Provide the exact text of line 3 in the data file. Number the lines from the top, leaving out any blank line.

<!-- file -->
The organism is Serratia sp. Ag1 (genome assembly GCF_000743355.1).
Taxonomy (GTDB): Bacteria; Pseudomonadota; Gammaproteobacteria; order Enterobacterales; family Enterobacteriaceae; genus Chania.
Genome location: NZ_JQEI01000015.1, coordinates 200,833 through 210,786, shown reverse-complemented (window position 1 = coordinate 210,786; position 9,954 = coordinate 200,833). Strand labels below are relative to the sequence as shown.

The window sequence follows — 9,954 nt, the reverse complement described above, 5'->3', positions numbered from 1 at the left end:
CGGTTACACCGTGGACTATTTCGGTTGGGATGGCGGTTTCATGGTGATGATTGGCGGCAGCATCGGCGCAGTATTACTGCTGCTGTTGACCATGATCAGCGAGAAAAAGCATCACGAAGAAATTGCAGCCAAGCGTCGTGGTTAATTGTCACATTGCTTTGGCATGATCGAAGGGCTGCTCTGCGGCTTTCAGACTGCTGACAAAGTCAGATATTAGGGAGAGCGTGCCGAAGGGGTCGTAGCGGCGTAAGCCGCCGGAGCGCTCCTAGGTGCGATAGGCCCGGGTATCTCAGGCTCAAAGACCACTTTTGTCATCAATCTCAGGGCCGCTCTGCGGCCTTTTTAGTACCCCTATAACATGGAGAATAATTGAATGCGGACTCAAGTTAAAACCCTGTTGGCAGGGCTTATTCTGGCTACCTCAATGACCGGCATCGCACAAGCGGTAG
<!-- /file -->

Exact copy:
Genome location: NZ_JQEI01000015.1, coordinates 200,833 through 210,786, shown reverse-complemented (window position 1 = coordinate 210,786; position 9,954 = coordinate 200,833). Strand labels below are relative to the sequence as shown.